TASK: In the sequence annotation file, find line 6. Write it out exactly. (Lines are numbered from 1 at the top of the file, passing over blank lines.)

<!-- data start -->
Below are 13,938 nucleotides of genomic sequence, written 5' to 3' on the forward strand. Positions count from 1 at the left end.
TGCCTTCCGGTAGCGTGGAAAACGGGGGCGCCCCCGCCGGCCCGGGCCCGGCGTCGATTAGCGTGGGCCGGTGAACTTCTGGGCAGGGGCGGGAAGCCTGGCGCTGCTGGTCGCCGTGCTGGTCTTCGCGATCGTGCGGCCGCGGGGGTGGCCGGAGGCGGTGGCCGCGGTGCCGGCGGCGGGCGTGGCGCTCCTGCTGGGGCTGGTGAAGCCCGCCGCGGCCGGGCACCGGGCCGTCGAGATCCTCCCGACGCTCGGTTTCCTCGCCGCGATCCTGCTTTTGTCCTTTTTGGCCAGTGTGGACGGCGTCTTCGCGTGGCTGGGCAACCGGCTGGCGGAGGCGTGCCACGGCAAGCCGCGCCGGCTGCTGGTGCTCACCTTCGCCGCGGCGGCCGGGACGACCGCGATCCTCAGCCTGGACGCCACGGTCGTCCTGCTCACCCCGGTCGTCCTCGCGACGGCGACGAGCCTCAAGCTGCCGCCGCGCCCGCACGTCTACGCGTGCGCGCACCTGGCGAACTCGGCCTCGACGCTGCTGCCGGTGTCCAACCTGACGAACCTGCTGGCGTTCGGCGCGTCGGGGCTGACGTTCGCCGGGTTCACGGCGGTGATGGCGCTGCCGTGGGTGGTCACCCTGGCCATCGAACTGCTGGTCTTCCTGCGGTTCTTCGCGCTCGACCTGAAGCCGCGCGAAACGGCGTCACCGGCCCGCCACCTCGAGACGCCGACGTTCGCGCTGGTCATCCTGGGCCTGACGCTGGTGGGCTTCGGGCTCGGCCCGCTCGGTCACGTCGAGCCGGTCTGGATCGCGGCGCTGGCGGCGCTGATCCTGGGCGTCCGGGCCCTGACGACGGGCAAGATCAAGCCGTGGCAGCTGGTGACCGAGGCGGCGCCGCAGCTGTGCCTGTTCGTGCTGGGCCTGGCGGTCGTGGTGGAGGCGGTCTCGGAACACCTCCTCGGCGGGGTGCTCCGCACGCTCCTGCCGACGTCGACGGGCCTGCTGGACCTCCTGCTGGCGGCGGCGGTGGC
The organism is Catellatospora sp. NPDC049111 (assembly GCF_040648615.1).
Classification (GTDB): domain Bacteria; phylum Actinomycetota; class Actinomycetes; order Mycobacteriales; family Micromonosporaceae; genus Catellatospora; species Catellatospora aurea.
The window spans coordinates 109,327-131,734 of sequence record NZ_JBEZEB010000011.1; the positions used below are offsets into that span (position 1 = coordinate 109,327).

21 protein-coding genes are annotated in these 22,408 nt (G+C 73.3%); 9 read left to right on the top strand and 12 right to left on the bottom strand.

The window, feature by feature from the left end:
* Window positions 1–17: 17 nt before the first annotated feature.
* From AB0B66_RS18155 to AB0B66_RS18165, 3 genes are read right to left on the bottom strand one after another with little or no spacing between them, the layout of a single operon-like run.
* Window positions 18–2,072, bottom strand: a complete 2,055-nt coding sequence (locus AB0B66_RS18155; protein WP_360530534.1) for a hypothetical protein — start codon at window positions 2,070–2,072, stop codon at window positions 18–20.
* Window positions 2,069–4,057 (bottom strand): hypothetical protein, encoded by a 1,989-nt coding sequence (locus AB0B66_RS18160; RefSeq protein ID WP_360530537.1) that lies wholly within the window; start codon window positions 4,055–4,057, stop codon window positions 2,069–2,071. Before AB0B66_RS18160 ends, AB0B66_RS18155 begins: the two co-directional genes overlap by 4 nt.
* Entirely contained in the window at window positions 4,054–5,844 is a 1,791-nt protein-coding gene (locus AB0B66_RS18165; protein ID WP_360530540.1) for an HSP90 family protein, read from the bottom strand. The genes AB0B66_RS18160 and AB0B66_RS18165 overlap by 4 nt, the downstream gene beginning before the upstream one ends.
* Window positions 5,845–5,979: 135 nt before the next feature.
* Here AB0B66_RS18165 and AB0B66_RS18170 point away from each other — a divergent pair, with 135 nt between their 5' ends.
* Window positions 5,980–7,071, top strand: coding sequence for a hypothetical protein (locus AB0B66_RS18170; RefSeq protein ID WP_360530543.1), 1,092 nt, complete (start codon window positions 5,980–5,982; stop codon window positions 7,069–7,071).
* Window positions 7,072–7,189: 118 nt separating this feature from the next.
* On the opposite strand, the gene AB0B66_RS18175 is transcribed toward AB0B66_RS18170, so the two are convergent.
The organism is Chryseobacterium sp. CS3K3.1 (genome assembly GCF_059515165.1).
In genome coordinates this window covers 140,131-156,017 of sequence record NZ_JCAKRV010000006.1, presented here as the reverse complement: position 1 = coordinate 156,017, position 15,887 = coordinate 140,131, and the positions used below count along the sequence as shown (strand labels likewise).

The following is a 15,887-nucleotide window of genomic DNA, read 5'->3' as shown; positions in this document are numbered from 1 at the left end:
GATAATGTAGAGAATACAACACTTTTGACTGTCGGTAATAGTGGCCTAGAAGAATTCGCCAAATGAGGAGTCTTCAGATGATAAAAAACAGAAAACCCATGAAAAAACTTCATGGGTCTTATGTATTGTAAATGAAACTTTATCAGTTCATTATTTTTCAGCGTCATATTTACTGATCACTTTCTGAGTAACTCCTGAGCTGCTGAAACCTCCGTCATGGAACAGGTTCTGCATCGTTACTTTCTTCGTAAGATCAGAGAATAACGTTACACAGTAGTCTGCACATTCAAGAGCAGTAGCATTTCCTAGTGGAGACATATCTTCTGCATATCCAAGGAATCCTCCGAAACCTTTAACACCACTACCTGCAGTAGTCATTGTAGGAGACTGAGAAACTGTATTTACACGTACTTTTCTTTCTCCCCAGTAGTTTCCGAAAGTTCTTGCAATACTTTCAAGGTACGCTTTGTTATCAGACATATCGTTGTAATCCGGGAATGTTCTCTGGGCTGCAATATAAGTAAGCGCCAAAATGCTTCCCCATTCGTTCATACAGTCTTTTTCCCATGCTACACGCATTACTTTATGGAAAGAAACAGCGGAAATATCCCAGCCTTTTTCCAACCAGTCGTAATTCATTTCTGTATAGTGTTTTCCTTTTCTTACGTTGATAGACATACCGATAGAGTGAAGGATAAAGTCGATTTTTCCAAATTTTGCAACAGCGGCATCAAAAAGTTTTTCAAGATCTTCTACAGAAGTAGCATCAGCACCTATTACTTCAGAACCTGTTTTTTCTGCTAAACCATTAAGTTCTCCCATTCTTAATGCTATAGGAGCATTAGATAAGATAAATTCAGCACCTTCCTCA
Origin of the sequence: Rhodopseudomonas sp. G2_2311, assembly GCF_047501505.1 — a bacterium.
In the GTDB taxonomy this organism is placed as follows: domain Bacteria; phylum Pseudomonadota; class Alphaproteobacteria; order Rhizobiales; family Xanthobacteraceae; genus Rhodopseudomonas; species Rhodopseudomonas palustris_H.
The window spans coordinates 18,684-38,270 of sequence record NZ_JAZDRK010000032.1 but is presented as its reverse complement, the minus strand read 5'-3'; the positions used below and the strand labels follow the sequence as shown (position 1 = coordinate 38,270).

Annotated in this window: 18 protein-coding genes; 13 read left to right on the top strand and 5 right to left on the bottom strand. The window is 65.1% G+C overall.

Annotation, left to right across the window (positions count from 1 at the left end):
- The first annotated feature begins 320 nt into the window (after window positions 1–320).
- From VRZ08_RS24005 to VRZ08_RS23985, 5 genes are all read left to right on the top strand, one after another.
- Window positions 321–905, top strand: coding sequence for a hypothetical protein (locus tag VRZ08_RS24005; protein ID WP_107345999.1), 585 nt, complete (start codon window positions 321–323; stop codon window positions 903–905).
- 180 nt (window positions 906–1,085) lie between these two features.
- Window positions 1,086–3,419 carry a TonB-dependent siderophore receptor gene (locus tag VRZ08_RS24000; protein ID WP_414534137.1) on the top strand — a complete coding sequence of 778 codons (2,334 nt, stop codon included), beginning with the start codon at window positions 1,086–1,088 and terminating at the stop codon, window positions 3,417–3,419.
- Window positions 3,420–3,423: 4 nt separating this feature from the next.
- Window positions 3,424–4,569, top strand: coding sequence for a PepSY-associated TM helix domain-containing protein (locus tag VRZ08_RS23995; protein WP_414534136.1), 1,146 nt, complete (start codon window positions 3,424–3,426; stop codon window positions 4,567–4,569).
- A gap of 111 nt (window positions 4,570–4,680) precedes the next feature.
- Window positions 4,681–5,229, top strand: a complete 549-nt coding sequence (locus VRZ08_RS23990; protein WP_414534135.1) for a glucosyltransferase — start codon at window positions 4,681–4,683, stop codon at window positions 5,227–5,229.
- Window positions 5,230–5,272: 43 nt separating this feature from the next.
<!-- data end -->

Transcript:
21 protein-coding genes are annotated in these 22,408 nt (G+C 73.3%); 9 read left to right on the top strand and 12 right to left on the bottom strand.